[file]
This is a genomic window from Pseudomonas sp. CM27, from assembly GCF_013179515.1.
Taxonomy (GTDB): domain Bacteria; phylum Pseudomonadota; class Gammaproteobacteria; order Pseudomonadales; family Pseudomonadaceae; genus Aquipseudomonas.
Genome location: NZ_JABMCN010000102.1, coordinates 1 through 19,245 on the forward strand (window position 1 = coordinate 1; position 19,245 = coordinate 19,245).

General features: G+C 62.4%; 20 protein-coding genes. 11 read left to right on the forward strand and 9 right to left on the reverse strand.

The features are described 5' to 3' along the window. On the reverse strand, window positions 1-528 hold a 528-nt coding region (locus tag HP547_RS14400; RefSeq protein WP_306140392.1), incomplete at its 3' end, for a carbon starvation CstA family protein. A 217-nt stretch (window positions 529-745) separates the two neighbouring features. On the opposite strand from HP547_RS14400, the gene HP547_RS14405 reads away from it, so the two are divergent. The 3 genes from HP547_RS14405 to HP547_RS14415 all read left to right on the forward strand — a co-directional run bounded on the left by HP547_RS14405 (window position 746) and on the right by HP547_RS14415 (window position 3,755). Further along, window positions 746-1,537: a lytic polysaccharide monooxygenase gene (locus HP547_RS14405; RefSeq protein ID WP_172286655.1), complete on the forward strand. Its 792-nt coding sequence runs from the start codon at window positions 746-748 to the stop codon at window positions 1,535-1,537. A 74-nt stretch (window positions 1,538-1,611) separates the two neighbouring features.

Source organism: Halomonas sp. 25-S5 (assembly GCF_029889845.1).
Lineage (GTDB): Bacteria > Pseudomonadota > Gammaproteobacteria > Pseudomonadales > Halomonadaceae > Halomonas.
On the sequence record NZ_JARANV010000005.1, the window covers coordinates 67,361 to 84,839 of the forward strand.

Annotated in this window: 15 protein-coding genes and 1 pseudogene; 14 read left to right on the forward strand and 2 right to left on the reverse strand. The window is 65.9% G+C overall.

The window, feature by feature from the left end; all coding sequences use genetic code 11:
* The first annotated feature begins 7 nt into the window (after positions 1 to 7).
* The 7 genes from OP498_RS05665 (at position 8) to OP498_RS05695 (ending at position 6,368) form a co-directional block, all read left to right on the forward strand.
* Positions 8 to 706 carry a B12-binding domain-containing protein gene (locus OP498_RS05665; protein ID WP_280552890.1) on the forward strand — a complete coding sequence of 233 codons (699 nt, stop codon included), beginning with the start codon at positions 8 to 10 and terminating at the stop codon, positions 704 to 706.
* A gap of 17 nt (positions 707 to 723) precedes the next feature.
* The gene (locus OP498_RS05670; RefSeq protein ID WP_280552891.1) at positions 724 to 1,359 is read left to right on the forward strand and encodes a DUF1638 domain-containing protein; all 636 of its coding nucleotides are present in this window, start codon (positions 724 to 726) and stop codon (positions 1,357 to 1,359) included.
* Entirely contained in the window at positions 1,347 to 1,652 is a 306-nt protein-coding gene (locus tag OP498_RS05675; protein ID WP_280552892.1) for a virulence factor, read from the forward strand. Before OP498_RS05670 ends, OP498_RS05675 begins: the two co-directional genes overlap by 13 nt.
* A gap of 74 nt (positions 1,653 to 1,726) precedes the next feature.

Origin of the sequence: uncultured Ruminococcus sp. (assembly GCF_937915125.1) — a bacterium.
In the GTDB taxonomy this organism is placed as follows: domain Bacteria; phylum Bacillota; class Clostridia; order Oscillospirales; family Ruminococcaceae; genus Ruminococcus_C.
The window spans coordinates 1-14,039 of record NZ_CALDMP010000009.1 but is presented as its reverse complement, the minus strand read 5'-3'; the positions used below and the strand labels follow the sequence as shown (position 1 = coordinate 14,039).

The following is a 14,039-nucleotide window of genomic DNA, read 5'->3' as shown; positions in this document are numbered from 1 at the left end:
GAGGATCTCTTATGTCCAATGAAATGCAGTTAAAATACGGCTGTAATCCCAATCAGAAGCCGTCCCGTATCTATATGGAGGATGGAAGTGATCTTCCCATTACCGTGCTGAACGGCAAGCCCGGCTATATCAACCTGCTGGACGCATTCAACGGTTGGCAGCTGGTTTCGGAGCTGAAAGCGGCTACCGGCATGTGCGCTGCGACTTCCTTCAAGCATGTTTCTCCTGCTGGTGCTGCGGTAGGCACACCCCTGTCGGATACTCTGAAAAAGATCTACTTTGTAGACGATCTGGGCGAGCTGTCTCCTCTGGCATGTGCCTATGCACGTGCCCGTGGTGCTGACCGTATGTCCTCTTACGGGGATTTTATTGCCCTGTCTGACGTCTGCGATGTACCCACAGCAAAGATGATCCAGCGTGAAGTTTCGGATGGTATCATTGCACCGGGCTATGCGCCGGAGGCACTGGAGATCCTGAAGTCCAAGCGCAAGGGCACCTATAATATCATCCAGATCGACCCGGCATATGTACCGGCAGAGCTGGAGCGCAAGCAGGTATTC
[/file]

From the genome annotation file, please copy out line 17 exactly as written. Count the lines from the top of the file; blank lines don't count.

* A gap of 74 nt (positions 1,653 to 1,726) precedes the next feature.